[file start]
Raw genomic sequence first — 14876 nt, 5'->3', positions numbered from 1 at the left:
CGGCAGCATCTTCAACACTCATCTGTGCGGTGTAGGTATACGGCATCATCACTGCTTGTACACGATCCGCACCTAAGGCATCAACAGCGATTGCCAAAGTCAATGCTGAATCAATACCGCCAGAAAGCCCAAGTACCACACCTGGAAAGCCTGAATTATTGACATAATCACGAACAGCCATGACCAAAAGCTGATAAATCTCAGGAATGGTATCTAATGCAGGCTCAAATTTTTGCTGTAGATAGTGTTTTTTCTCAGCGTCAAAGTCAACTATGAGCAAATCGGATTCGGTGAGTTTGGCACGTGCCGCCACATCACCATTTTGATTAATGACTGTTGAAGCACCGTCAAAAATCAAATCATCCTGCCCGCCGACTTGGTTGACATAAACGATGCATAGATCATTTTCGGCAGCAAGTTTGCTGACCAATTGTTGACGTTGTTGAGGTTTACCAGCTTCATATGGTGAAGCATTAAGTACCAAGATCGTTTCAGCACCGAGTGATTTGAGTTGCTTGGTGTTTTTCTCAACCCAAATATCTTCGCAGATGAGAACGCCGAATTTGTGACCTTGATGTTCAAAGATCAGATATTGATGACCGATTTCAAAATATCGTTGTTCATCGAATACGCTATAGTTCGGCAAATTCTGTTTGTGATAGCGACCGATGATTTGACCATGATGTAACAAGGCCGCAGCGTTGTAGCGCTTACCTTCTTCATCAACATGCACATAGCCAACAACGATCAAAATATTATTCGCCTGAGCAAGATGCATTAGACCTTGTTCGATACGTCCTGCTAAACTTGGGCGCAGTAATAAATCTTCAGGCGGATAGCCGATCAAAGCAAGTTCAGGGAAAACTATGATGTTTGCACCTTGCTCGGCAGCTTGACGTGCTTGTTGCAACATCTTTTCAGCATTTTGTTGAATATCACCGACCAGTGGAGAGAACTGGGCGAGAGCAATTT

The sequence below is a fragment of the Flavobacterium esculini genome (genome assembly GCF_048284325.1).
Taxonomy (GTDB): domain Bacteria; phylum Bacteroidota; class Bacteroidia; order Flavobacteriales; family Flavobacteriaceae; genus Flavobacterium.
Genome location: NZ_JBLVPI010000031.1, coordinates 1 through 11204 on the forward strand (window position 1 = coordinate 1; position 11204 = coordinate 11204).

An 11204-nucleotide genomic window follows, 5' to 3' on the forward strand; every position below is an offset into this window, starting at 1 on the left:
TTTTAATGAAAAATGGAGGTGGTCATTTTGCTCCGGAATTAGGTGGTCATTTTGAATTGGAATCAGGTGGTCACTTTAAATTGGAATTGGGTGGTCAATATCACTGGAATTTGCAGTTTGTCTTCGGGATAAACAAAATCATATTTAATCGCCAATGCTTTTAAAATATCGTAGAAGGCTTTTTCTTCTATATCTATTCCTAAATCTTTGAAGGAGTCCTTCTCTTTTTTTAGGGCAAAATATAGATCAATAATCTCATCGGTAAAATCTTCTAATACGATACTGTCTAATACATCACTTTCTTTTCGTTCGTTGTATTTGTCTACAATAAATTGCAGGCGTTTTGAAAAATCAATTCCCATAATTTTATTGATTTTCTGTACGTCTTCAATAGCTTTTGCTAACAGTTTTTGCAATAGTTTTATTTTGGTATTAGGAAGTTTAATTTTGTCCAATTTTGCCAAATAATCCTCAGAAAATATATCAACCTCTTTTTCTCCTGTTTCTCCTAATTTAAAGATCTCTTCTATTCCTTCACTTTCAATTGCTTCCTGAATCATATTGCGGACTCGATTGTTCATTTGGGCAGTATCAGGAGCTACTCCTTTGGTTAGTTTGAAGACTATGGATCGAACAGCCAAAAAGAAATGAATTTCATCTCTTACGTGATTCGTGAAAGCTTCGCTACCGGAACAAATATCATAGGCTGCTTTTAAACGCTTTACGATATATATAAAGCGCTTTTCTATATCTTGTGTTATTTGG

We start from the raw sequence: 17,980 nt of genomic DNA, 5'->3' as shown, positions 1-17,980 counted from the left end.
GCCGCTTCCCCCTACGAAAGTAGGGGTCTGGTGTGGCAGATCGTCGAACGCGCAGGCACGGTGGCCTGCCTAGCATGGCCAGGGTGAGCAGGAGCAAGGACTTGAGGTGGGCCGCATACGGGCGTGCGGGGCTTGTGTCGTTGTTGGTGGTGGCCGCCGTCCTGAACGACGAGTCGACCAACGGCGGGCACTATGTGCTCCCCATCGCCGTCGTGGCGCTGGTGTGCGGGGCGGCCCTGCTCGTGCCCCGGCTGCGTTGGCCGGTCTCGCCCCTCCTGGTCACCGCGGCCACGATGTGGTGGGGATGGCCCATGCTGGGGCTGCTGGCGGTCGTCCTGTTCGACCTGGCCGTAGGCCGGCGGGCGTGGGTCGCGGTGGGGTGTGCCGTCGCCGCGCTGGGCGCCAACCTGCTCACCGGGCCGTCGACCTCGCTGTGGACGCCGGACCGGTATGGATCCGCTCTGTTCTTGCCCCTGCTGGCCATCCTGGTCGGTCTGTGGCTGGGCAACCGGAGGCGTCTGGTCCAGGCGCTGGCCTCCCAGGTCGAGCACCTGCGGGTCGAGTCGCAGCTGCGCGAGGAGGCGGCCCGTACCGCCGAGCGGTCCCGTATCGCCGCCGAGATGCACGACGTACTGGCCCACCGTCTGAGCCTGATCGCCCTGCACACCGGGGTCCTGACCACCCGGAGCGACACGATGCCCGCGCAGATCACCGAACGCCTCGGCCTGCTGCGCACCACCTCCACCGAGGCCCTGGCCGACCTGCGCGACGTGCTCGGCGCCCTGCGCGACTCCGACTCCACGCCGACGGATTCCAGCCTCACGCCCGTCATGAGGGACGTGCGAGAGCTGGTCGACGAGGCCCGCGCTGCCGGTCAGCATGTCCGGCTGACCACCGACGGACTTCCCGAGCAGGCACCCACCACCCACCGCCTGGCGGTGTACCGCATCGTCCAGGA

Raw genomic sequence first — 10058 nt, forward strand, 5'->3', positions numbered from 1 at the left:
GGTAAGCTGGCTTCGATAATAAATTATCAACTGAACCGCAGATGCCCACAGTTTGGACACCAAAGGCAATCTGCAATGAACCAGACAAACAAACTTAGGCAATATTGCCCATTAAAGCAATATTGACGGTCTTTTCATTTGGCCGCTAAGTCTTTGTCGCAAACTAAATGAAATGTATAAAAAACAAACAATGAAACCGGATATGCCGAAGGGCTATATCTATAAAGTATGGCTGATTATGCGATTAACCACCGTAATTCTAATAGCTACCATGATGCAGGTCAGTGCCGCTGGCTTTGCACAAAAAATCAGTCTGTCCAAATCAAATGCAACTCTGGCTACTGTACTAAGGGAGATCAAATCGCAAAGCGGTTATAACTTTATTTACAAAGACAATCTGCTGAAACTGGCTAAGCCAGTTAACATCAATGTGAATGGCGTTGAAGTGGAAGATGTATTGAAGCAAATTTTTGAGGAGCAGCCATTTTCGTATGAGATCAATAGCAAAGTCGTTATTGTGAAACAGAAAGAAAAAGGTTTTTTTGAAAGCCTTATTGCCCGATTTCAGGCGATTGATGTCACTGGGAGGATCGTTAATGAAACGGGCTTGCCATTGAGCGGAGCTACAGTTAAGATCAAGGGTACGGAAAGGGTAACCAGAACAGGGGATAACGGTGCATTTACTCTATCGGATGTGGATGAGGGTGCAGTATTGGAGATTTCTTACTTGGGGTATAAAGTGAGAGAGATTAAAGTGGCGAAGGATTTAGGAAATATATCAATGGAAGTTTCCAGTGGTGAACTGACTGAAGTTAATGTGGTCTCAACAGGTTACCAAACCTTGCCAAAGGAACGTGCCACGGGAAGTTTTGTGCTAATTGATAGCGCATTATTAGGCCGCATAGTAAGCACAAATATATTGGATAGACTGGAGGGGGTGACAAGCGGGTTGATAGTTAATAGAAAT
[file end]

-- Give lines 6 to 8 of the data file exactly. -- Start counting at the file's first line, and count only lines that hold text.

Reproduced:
An 11204-nucleotide genomic window follows, 5' to 3' on the forward strand; every position below is an offset into this window, starting at 1 on the left:
TTTTAATGAAAAATGGAGGTGGTCATTTTGCTCCGGAATTAGGTGGTCATTTTGAATTGGAATCAGGTGGTCACTTTAAATTGGAATTGGGTGGTCAATATCACTGGAATTTGCAGTTTGTCTTCGGGATAAACAAAATCATATTTAATCGCCAATGCTTTTAAAATATCGTAGAAGGCTTTTTCTTCTATATCTATTCCTAAATCTTTGAAGGAGTCCTTCTCTTTTTTTAGGGCAAAATATAGATCAATAATCTCATCGGTAAAATCTTCTAATACGATACTGTCTAATACATCACTTTCTTTTCGTTCGTTGTATTTGTCTACAATAAATTGCAGGCGTTTTGAAAAATCAATTCCCATAATTTTATTGATTTTCTGTACGTCTTCAATAGCTTTTGCTAACAGTTTTTGCAATAGTTTTATTTTGGTATTAGGAAGTTTAATTTTGTCCAATTTTGCCAAATAATCCTCAGAAAATATATCAACCTCTTTTTCTCCTGTTTCTCCTAATTTAAAGATCTCTTCTATTCCTTCACTTTCAATTGCTTCCTGAATCATATTGCGGACTCGATTGTTCATTTGGGCAGTATCAGGAGCTACTCCTTTGGTTAGTTTGAAGACTATGGATCGAACAGCCAAAAAGAAATGAATTTCATCTCTTACGTGATTCGTGAAAGCTTCGCTACCGGAACAAATATCATAGGCTGCTTTTAAACGCTTTACGATATATATAAAGCGCTTTTCTATATCTTGTGTTATTTGG

We start from the raw sequence: 17,980 nt of genomic DNA, 5'->3' as shown, positions 1-17,980 counted from the left end.